Creating concrete repositories with the Java Persistence API is a cumbersome process which takes a lot of time and requires a lot of boilerplate code.
There are three reasons for this:
- You have to create an abstract base class which provides CRUD operations for entities.
- You have to create the concrete repository class which extends your base repository class.
- You have to write the code which creates your database queries and executes them.
You might argue that creating the base repository class is not a problem because it is done only once in a project. You are right but think about this:
Every time when you create a database query, you have to write the code which creates and executes it.
This kills your productivity.
But things don’t have to be this way.
Get Rid of Boilerplate Code Once and for All
Spring Data JPA frees you from the slavery of boilerplate code. You can create concrete repositories by creating repository interfaces and letting Spring Data JPA do all the heavy lifting. Because it is capable of providing implementations for your repository interfaces, you can shift your focus from writing boilerplate code to writing code that matters. You can concentrate on creating queries which returns the data you need.
This is a huge time saver!
The first part of the Spring Data book helps you to
- Configure your repositories without writing a single line of XML.
- Create new repositories by using only Java interfaces.
- Execute CRUD operations without adding any code to the repository interfaces.
- Create database queries by adding query methods to your repository interfaces.
- Create dynamic queries by using the JPA Criteria API or Querydsl.
- Sort and paginate your query results without making any changes to the executed query.
- Extend your repositories with custom methods.
In other words, it helps you to create JPA repositories with less code than ever before.
BONUS: Tweak The Performance of Your Applications With Redis
Redis is a fast key-value store which is a perfect choice when you need fast write and read operations, and your data sets are not larger than memory. You can use it for caching, pub/sub, and showing a list of latest items like comments. Redis is a good choice if you have to move information away from a relational database because the performance of your current solution is not good enough.
Spring Data Redis makes it easy to integrate Redis connector libraries with your Spring powered applications. It hides the connector specific APIs behind a single API which is clean and easy to use.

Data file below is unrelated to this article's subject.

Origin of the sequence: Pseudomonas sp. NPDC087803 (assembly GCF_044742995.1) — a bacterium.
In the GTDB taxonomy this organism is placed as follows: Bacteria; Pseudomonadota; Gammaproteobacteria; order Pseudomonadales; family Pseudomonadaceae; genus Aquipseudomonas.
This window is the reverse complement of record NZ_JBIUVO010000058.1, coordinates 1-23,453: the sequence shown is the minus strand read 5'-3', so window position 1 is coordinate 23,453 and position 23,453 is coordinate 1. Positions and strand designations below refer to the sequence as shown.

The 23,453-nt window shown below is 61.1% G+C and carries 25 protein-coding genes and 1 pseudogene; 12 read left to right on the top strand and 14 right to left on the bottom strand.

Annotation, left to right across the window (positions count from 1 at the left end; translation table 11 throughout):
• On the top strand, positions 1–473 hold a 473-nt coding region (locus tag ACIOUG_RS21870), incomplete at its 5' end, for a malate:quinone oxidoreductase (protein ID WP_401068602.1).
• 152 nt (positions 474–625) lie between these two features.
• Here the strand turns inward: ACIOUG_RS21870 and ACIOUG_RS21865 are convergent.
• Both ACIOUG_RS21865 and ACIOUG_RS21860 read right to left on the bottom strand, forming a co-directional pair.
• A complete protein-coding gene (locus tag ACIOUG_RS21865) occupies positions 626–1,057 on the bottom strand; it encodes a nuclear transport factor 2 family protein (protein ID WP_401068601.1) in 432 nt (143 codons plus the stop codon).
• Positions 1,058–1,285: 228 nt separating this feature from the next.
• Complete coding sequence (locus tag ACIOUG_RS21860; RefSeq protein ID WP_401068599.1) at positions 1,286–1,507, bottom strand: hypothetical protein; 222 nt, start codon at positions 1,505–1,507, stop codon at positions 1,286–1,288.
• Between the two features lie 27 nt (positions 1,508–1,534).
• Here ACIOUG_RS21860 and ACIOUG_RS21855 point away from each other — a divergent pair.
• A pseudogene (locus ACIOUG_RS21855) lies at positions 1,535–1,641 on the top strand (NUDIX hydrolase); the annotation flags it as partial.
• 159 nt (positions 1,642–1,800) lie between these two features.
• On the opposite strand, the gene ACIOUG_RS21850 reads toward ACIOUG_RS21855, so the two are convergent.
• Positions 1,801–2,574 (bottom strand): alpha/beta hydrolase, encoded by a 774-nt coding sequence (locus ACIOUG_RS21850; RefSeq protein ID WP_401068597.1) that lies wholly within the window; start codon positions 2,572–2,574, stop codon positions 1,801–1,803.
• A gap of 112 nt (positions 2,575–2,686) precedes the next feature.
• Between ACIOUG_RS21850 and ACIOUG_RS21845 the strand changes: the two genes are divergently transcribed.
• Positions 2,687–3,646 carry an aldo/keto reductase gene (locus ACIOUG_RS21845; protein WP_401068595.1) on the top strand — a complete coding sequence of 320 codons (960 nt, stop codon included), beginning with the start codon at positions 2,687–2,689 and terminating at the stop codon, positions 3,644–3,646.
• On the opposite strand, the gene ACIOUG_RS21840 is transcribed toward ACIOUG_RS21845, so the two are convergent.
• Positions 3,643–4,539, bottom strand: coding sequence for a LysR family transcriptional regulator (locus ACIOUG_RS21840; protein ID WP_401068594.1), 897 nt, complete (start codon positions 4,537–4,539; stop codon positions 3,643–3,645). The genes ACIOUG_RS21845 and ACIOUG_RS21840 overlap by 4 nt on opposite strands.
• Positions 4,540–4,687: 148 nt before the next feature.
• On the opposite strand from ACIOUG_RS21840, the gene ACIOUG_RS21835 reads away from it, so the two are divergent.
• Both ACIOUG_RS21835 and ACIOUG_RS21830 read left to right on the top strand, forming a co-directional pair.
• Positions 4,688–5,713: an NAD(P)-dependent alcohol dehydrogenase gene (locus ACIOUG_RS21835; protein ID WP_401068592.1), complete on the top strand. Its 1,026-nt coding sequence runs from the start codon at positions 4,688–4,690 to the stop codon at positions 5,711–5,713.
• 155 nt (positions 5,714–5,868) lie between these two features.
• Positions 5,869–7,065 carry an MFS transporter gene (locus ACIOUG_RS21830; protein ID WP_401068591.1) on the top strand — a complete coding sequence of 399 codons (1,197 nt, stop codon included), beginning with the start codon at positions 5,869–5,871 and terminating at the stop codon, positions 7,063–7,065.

The second part of the Spring Data book teaches you to
- Configure the used Redis connector by using Java configuration.
- Read data from the used Redis instance.
- Write data to the used Redis instance.
- Use the Redis publish/subscribe messaging pattern implementation.
- Utilize the performance of Redis by using it as an implementation of the Spring 3.1 cache abstraction.
This book demonstrates how easy it is to use Redis in your Spring applications.
What Others Are Saying
“Overall, Spring Data from Packt Publishing is a solid book that I recommend to everyone to read.” – Mark Serrano
“I will give this book 4 stars out of 5. The book is Brief but take the reader to learn how to use Spring Data using a well crafted and compact application.” – Luis Peña
“The book cover well both topics, the code is well written, but have some oddities” – Mario Arias
Buy Spring Data
I have read my share of programming books and noticed that many of the them has two common problems:
- The book is all about theory. This means that it can be hard to apply the theory into practice.
- The sample code is considered only as a byproduct. The sample projects might be messy and it can be hard to run them.
Spring Data is different. It is a practical hands-on guide and it includes only the theory that is absolutely necessary. As an additional bonus, you receive fully functional example applications that demonstrate the topics covered in this book.
If you looking for a book like this, don’t hesitate to get your copy today!
You can buy Spring Data from